Friday, 2 November 2007


Just found out tonight that the school holidays don't finish until next Wednesday. That seems awfully long, considering the Fingernails have only been back since the beginning of September. Take away the two strikes that Fingernail 1's teacher has already 'participated in' i.e. probably staying at home with breakfast in bed, watching some scrofulous re-run of an unfunny film from 1953, and the times she's been off sick (at least two weeks), it doesn't add up to much tuition time. Her little work book has virtually nothing in it so I really wonder if they've had any kind of activities these past two months at all. Don't get me wrong: Fingernail 1 is only five and I'd only just started infant school at her age, so I'm very much in favour of her discovering through playing and enjoying these precious years; she has her whole life to put her nose to the grindstone. But at the same time I'd like to see some evidence of her doing something, ANYTHING, which could expand her mind. She doesn't have to write joined-up yet, doesn't have to reproduce Caravaggios without going over the edges, but I'd like to see proof of some kind of nurturing input on the side of the staff. We've spoken to the headmistress about this woman, but, in true bureaucratic style, she is powerless to address any kind of disciplinarian issue with her. That's the job of the Academy, and they're unlikely to hoover off their cobwebs and act. My mother was a teacher in England for many years, and they didn't even have the right to strike in those days. I don't know whether it's any different, now, but at least the children were able to form a relationship with their teacher and not be held hostage to the puerile displays of solidarity, defending the indefensible, which so often passes for 'industrial action' in France. With more strikes against Sarkozy's planned reforms coming up in November I can see this creature band-wagonning any further excuse to not go to work while the parents of Class 4 run around trying to reorganise their lives and find even more ways to juggle having children and making sure they have the money to clothe and feed them. And no-one will say a word to the teacher. They can't. The right to strike is there in the Constitution of the Fifth Republic but it wouldn't surprise me if a lot of people here regarded it as a duty. My heart sank when I saw Fingernail 1 was going to be in her class this year. Sadly, my fears have already been borne out.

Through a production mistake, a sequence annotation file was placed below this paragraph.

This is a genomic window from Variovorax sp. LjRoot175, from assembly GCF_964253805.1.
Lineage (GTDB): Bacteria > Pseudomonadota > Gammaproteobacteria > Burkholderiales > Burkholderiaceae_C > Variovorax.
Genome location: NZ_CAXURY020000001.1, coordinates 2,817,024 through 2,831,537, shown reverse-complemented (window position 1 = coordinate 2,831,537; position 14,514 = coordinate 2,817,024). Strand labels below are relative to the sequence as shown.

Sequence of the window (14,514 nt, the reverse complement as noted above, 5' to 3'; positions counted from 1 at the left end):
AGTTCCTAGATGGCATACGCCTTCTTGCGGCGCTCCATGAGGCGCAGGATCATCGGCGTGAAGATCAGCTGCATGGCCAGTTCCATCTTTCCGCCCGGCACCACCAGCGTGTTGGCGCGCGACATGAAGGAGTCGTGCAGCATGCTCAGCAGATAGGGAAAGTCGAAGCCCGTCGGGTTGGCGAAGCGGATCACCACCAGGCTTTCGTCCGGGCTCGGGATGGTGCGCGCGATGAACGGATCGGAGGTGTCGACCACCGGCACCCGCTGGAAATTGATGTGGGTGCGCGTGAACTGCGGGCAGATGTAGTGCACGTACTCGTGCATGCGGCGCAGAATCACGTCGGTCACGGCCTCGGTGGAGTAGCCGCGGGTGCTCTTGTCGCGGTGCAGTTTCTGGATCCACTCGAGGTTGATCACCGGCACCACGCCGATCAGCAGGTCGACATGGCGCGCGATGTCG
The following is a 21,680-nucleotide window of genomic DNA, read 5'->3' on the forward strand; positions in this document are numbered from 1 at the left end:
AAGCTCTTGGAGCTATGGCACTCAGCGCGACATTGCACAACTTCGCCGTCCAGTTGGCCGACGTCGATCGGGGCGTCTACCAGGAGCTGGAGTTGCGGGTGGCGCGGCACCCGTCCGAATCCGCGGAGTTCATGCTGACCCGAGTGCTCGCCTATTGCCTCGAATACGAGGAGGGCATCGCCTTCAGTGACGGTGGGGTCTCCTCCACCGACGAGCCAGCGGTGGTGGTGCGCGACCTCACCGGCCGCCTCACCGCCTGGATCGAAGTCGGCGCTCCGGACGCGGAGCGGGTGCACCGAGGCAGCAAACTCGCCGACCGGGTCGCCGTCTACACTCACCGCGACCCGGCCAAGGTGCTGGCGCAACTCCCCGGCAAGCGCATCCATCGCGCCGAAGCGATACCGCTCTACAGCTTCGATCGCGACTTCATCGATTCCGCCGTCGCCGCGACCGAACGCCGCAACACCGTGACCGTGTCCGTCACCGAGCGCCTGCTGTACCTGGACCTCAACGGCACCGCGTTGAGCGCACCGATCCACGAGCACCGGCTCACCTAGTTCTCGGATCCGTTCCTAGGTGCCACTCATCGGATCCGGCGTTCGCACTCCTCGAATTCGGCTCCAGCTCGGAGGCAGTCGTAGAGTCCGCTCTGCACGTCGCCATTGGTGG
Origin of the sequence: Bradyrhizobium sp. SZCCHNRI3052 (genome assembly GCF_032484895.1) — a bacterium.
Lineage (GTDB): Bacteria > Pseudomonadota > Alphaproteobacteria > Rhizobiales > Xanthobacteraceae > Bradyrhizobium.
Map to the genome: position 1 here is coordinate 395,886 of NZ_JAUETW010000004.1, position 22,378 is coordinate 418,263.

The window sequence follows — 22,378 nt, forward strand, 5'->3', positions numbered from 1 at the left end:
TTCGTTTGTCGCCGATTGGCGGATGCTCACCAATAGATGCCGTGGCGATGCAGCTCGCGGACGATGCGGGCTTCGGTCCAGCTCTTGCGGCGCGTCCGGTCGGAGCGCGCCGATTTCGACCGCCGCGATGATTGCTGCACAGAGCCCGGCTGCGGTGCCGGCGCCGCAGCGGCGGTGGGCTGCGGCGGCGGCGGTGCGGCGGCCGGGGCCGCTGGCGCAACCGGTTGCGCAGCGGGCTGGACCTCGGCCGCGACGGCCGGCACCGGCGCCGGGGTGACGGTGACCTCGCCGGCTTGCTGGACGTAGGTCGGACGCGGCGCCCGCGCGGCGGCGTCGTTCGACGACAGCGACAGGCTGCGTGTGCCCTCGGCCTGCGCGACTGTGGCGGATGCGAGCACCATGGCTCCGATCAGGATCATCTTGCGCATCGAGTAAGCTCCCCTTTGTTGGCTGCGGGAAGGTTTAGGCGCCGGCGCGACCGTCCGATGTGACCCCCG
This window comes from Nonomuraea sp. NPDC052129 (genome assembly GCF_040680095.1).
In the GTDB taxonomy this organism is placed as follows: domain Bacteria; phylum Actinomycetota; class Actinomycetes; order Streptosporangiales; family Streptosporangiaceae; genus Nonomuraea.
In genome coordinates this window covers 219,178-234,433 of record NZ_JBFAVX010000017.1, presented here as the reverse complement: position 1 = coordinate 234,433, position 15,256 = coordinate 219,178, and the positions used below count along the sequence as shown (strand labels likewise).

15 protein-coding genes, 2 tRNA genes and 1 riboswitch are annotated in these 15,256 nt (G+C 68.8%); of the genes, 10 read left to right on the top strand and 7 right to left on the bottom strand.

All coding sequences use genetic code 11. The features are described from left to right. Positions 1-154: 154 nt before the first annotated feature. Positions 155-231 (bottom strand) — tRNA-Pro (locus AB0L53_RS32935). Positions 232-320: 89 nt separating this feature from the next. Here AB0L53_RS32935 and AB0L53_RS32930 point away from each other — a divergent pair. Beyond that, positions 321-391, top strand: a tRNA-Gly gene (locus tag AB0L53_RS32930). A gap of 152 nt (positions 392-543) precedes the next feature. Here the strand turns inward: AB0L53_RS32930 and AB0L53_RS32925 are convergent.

No comments: